Journal of strength and conditioning research / National Strength & Conditioning Association vol:17 issue:3 pages:446-54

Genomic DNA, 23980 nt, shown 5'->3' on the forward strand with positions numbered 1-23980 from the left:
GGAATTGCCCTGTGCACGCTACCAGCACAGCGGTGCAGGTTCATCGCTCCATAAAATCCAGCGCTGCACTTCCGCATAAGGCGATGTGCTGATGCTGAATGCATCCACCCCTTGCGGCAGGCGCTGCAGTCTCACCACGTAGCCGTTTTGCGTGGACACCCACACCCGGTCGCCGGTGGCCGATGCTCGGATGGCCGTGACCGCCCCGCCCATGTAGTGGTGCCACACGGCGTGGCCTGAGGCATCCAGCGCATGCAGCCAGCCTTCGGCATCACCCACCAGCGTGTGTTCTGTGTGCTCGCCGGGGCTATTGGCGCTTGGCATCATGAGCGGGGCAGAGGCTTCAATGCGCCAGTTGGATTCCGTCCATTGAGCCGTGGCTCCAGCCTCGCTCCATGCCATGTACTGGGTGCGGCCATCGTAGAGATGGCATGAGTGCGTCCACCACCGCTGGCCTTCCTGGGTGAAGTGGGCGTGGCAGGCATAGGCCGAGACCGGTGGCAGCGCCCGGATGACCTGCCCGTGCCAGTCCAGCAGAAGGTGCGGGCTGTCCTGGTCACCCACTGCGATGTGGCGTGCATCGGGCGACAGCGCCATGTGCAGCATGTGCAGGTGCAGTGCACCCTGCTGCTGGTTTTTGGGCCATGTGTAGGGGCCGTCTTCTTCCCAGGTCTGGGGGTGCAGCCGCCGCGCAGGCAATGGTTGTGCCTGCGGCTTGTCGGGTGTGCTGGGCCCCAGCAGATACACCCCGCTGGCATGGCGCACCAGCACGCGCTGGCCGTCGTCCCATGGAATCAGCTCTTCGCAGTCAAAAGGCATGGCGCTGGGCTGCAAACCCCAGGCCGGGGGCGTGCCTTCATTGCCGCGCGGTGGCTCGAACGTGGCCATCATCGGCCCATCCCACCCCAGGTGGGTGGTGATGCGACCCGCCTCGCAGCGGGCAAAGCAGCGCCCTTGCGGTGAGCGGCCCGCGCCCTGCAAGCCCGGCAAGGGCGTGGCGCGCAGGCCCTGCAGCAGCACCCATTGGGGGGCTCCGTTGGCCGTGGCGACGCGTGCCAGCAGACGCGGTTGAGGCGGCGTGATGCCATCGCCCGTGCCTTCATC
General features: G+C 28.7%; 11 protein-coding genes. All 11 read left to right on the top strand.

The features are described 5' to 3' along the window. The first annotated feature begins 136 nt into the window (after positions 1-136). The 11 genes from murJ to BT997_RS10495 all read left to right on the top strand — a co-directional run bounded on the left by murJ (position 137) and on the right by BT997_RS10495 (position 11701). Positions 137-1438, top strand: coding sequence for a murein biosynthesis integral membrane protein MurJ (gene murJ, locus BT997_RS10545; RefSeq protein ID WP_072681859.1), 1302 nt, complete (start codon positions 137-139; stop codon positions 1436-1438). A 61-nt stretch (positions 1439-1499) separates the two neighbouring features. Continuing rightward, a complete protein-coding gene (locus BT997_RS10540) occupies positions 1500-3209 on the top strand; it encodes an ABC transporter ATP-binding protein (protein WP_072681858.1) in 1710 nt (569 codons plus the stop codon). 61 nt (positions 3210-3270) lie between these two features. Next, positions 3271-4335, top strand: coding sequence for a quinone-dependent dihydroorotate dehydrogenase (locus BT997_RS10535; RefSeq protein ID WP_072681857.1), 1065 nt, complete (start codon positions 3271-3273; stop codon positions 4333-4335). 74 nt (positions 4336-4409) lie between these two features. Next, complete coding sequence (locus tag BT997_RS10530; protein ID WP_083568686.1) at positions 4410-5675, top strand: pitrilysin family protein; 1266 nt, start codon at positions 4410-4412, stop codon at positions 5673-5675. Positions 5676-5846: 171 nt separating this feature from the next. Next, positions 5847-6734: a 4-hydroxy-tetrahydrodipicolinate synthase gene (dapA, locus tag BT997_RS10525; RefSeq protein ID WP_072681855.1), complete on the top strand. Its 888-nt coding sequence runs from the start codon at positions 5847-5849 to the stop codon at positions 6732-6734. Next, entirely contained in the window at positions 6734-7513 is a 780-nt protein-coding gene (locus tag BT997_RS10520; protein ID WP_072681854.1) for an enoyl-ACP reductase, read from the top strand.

This study examined the impact of short-term (7-day), high-dose (0.35 g.kg(-1).d(-1)) oral creatine monohydrate supplementation (CrS) on single sprint running performance (40 m, <6 seconds) and on intermittent sprint performance in highly trained sprinters. Nine subjects completed the double-blind cross-over design with 2 supplementation periods (placebo and creatine) and a 7-week wash-out period. A test protocol consisting of 40-m sprint runs was performed, and running velocity was continuously recorded over the total distance. The maximal sprint performance, the relative degree of fatigue at the end of intermittent sprint exercise (6 x 40 m, 30-second rest interval), as well as the degree of recovery (120-second passive rest) remained unchanged following CrS. There were no significant changes related to CrS in absolute running velocity at any distance between start and finish (40 m). It was concluded that no ergogenic effect on single or repeated 40-m sprint times with varying rest periods was observed in highly trained athletes.